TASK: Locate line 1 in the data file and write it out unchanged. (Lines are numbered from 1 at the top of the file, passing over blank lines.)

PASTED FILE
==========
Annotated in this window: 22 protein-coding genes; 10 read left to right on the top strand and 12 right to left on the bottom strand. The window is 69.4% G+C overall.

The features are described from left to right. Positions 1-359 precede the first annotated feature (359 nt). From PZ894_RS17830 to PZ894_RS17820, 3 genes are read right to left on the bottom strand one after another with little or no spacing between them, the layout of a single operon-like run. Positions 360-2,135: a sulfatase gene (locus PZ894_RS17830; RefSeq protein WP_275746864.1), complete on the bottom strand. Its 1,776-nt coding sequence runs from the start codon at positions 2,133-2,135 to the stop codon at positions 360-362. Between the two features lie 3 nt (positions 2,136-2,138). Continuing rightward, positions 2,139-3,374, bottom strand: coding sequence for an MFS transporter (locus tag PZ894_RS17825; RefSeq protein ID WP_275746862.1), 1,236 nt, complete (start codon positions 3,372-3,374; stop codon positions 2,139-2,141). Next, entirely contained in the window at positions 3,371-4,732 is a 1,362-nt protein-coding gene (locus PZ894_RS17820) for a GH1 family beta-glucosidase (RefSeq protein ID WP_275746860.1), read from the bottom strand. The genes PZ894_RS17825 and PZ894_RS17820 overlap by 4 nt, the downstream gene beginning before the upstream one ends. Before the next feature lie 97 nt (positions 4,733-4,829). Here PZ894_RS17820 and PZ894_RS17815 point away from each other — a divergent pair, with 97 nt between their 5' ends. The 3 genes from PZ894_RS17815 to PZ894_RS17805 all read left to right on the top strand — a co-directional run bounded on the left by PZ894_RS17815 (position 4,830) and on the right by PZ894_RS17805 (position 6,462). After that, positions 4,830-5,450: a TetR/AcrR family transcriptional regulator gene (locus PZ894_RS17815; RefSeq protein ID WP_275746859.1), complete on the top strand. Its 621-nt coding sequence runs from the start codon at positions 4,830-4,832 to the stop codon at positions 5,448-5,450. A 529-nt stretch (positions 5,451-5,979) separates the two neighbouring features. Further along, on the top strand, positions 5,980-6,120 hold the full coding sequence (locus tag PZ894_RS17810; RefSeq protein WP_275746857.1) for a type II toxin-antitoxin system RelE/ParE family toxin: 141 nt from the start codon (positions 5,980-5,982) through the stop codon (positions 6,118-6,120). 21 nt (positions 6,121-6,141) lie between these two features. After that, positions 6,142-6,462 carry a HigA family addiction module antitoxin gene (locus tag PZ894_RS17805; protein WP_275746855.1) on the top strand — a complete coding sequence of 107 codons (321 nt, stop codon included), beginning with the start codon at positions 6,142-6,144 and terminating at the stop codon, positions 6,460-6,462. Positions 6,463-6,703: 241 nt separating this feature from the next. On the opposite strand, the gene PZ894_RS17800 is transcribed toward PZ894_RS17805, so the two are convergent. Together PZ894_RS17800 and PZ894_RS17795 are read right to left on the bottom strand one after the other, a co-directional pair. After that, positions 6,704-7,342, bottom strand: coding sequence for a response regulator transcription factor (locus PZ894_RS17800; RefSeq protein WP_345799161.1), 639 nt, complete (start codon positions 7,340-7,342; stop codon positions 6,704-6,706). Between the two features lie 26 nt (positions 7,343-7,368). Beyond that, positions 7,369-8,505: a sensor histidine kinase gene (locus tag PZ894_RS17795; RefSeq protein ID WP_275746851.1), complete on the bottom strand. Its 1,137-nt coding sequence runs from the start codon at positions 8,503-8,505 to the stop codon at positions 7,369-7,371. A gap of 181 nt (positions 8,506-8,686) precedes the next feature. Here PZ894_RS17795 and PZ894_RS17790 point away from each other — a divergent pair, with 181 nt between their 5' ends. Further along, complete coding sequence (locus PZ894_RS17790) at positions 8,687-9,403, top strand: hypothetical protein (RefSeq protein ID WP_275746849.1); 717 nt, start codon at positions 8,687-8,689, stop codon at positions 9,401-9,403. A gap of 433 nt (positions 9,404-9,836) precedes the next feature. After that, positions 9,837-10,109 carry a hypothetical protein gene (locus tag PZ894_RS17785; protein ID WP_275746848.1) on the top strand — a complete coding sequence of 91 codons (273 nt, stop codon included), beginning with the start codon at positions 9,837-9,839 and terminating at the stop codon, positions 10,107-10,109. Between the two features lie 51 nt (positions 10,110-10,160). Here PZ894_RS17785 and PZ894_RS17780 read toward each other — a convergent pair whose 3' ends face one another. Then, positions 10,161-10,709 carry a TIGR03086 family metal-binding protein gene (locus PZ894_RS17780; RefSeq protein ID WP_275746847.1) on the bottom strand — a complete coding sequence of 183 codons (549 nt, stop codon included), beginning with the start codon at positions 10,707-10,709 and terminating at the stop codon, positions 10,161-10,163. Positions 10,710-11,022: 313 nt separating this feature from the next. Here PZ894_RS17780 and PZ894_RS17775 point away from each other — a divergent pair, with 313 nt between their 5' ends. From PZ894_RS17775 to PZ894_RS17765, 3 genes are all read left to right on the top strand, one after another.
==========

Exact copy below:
Annotated in this window: 22 protein-coding genes; 10 read left to right on the top strand and 12 right to left on the bottom strand. The window is 69.4% G+C overall.